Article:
Friday, 07 May 2010 15:46

Australia Council embeds geeks within arts organisations

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'Artist in residence' programs are commonplace these days. More innovative is the 'geek in residence' program being run by the Australia Council for the Arts to help provide arts organisations with technical expertise.


A program run by the Australia Council for the Arts has helped provide technical expertise to nine arts organisations around the country.

The idea isn't about providing generic tech support, but to match specific technical skills with the needs of the host organisation.

"Of course we'll see some web development, taking the companies into the Web 2.0 realm," said Fee Plumley, manager of the Council's digital program.

"But, for example, we'll also see one of the geeks dusting off a 60 year archive of orchestral recordings - digitising it, repurposing it and bringing it off the shelf and back to life. Another will be working on electronic data interchange for literary publishers, another on an ambitious cross-platform project combining live and online performances," added Plumley.

Other projects involves the use of QR codes in books and book displays, and publishing to iPhones and iPads.

Why is Tasmania getting more than its share of geeks? Find out on page 2.




Two of the nine primary placements are in Tasmania - at the Salamanca Arts Centre and the Tasmanian Symphony Orchestra - because the NBN rollout begins in that state and the Council wanted to provide opportunities to demonstrate what is possible with high speed connectivity.

A special tenth placement is on the Tasmanian NBN committee to ensure culture and the arts are high on the NBN agenda, among other considerations.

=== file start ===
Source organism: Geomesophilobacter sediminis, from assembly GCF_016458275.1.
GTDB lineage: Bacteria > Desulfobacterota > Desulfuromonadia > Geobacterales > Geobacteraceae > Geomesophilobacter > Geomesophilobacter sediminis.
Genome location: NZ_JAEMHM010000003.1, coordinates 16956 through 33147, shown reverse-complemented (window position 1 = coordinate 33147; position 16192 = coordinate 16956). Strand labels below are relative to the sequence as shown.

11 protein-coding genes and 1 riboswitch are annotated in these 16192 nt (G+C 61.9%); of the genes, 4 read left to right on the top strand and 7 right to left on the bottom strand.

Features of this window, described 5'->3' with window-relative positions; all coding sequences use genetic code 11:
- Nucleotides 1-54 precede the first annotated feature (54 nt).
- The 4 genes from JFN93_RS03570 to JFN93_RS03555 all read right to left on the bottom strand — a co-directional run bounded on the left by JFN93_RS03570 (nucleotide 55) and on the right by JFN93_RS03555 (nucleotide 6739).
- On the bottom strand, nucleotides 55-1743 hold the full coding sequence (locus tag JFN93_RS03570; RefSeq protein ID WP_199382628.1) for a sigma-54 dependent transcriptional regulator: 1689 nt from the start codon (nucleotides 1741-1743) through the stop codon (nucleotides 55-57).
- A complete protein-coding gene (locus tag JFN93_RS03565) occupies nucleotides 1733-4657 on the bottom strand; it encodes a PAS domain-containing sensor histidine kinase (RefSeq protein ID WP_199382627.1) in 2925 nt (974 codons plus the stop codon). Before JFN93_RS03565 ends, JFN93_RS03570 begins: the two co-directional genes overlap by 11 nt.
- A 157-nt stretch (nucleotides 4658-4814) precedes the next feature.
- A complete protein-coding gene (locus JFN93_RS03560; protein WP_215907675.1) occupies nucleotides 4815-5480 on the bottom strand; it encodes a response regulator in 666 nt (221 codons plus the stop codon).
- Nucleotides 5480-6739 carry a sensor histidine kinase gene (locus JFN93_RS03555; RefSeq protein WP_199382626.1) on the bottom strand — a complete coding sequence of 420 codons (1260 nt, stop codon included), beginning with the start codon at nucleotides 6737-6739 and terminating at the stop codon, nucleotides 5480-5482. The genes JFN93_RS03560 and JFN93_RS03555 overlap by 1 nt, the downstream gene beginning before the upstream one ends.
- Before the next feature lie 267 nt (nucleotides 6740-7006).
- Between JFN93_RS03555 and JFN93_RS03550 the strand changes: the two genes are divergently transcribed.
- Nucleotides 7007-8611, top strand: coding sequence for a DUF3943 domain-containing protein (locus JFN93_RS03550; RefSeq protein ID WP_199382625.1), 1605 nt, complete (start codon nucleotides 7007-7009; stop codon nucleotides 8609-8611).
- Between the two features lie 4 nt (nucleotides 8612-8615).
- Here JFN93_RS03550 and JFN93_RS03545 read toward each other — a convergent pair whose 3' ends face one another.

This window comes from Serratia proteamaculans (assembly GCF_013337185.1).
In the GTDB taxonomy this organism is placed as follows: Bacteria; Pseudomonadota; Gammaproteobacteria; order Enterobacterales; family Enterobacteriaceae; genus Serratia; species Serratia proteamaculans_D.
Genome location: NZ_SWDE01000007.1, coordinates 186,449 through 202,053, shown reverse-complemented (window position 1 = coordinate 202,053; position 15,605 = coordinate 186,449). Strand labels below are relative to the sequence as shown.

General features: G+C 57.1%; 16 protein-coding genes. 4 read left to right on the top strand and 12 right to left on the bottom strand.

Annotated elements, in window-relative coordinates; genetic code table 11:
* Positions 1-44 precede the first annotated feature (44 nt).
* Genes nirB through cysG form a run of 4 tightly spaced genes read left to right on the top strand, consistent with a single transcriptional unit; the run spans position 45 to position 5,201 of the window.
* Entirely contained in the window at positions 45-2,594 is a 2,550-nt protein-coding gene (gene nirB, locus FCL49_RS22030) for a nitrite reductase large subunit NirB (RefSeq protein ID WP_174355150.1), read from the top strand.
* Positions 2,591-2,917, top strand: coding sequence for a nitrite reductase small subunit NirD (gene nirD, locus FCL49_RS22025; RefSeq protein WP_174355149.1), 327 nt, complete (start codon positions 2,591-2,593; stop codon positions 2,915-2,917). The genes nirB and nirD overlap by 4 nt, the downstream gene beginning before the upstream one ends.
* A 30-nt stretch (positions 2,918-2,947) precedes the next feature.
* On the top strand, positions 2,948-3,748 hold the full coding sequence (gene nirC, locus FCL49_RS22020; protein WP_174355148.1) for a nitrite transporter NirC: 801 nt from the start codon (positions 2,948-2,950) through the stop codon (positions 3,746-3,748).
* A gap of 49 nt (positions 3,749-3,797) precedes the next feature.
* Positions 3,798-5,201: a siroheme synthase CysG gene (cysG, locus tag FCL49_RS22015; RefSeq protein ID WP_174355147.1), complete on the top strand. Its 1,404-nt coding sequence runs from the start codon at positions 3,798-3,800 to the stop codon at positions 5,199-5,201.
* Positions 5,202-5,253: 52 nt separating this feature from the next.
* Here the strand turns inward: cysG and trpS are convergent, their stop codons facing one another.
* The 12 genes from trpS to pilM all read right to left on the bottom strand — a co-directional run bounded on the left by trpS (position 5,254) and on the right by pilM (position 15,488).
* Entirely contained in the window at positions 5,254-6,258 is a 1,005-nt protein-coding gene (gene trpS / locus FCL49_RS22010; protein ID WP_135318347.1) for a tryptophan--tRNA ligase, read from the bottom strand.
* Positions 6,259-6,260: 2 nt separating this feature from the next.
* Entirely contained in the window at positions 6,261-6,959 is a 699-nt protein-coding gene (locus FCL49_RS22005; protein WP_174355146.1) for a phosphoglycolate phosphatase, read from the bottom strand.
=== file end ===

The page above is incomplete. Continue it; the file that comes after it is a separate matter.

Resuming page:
"The National Broadband Network will change the way we make and share artistic practice, not only across the country but across the world. So we'll be watching the Tasmanian geeks closely because they're working on things that we simply haven't yet seen in this country," said Kathy Keele, CEO of the Australia Council.

"Their actions now will establish models of digital usage soon to be reflected throughout the arts industry and beyond. They'll also show us what kind of investment is needed, not just in infrastructure but in training for artists, organisations and users."

Other organisations involved in the program are Contemporary Art Centre of South Australia, Country Arts SA, IAD Press (Alice Springs), Shopfront (Sydney), Sydney Dance Company, University of Queensland Press, and West Space (Melbourne).

West Space was treated as a special case, as the organisation could not provide its half-share of the geek's salary. The Council felt it would make a good case study of the provision of technical expertise to small, resource-poor organisations, so an exception was made.

 

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Stephen Withers

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Stephen Withers is one of Australia¹s most experienced IT journalists, having begun his career in the days of 8-bit 'microcomputers'. He covers the gamut from gadgets to enterprise systems. In previous lives he has been an academic, a systems programmer, an IT support manager, and an online services manager. Stephen holds an honours degree in Management Sciences and a PhD in Industrial and Business Studies.

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